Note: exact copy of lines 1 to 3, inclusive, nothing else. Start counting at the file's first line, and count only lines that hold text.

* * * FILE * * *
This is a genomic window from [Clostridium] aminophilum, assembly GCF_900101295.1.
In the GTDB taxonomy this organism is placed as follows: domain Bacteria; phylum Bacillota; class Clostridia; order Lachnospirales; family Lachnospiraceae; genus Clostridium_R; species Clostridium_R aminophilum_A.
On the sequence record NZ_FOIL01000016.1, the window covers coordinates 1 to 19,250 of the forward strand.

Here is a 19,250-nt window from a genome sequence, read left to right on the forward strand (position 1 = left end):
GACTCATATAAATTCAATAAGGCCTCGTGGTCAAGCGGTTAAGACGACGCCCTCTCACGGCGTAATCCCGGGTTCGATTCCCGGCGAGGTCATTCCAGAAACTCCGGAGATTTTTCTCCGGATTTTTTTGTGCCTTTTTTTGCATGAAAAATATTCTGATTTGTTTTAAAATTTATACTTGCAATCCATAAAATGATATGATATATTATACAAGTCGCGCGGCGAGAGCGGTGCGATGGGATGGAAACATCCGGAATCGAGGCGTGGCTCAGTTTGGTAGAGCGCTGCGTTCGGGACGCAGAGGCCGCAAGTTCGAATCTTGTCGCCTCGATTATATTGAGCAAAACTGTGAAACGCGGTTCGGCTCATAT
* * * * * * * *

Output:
This is a genomic window from [Clostridium] aminophilum, assembly GCF_900101295.1.
In the GTDB taxonomy this organism is placed as follows: domain Bacteria; phylum Bacillota; class Clostridia; order Lachnospirales; family Lachnospiraceae; genus Clostridium_R; species Clostridium_R aminophilum_A.
On the sequence record NZ_FOIL01000016.1, the window covers coordinates 1 to 19,250 of the forward strand.